What the strategic demise of Sunday Schools teaches us now; Young People and the Church (2018) : A Review

Young People and Church Since 1900: Engagement and Exclusion, by Naomi Thompson

 

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It is difficult to get past the fact that the most startling thing about this highly intelligent and accessible piece of work, is that is made inaccessible by its price. At just over £100, this is information that needs to be accessible by a wider audience, and not just via university libraries, therefore a paperback version is essential, for what Naomi has discovered and described within her research is valuable for conversations across churches, and affiliations. I am not on commission, but here is a link if you want to purchase this: https://www.amazon.co.uk/Young-People-Church-Since-1900/dp/1472489780/ref=sr_1_1?ie=UTF8&qid=1504884321&sr=8-1&keywords=young+people+and+the+church.  At a time when budgets in churches are slashed, and training and reading budgets maybe non existent, buying this book is nothing other than a pipe-dream for most. Hopefully university libraries and diocesan libraries might order copies.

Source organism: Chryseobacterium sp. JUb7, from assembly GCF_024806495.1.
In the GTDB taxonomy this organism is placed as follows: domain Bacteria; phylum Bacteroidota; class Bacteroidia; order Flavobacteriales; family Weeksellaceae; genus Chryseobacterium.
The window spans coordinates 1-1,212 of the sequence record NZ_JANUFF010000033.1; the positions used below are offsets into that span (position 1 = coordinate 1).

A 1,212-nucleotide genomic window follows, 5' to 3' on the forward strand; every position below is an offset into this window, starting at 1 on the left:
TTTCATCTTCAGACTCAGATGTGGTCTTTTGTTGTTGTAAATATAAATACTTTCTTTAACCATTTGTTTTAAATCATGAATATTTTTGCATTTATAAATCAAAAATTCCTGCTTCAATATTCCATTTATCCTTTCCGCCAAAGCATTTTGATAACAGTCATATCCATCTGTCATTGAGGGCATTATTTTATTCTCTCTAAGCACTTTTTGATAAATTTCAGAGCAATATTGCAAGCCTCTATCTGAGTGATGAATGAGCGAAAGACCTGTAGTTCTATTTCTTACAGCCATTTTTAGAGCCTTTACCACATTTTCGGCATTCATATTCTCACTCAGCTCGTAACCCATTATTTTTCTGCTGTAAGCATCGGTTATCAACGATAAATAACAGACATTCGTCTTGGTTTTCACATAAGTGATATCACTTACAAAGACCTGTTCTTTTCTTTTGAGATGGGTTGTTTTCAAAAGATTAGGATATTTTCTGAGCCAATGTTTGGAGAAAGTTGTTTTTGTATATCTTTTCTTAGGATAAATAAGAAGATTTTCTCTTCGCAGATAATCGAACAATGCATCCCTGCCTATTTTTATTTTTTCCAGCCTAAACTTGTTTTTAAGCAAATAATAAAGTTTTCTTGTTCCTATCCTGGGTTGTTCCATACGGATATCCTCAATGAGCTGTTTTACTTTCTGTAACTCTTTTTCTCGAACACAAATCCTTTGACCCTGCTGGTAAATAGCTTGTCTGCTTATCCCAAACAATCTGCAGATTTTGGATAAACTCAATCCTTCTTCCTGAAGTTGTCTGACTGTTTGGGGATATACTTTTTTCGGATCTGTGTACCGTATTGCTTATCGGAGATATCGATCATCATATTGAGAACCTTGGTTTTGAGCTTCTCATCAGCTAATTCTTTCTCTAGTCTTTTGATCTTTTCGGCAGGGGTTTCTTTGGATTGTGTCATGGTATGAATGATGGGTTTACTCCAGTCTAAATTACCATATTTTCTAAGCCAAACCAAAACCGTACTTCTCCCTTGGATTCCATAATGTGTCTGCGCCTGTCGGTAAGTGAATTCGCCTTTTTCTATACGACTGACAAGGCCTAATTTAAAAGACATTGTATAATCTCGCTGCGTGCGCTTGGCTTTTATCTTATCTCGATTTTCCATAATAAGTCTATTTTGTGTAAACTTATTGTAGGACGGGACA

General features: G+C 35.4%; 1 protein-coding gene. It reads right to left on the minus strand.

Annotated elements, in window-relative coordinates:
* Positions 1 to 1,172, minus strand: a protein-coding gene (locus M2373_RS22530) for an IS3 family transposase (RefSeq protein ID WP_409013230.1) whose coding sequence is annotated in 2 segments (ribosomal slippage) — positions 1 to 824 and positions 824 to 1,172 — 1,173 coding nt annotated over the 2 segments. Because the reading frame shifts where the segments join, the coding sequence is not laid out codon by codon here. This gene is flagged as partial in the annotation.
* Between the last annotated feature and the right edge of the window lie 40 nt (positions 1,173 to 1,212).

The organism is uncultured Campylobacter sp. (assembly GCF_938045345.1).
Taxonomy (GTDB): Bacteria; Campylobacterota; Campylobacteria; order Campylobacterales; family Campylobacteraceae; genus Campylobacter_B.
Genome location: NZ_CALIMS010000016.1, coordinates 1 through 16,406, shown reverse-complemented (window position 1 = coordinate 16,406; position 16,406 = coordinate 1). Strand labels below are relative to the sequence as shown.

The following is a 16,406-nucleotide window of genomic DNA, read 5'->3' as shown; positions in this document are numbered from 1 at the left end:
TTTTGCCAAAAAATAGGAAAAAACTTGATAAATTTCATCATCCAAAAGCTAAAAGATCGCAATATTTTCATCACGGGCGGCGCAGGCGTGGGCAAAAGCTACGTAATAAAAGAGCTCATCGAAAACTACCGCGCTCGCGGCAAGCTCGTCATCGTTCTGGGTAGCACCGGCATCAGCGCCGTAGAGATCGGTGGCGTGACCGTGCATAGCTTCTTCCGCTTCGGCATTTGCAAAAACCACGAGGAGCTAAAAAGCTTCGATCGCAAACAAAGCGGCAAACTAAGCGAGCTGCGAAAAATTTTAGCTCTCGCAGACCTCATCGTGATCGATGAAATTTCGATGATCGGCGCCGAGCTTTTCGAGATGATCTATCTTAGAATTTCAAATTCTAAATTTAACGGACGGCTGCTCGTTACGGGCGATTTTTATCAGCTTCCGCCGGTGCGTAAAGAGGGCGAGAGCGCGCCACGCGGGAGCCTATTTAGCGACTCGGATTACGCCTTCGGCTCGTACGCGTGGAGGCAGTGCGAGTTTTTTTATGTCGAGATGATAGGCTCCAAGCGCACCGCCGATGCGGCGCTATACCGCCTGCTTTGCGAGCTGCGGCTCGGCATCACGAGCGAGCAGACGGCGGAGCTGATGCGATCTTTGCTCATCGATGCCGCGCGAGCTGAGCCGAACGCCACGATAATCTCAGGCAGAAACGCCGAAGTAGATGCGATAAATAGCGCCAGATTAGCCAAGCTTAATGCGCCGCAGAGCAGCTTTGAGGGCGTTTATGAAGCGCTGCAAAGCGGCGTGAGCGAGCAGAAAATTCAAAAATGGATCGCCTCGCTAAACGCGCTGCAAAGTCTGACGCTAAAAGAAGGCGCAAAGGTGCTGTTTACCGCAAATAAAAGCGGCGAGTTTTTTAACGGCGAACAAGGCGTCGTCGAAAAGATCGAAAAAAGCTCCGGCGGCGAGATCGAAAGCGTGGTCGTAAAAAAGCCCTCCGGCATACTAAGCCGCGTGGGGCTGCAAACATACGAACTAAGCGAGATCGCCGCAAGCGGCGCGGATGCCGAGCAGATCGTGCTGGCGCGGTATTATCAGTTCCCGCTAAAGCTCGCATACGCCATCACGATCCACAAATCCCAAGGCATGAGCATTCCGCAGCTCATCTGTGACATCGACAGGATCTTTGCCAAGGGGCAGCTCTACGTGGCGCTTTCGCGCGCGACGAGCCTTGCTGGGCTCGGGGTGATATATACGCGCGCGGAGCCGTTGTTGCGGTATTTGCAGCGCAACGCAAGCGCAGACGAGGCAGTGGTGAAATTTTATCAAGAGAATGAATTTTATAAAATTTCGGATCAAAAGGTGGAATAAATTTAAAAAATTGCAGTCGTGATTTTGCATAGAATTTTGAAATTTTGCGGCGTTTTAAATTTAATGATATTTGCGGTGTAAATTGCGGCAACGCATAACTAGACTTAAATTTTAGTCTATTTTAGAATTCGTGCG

As an overview Thompsons book charts in detail using statistics from the archives on the rise and fall of Sunday Schools since their inception in the late 1700’s through to the 1950’s, including how they became institutionalised, and the often fraught relationship Sunday schools had with the local church. Naomi then brings to this discussion a detailed analysis of Sunday Schools in Birmingham, from the perspective of archives of their union material, newsletters and meetings. Thompson then describes the response the church made to the challenge that older young people were leaving Sunday schools, this included uniformed organisations such as Boys Brigade, but in the main this section charts the beginnings of Christian youth work including the aspects of it that regularly contribute to its discussion, belonging, relationship and education, she follows up this with proposing a model for Christian youth work, based upon 3 domains, Social, Cell and Sunday Service. Her penultimate chapter brings into the conversation research into the development of Sunday Schools and youth Ministry practice in the USA, including contributions from participants, young people and youth workers within practices.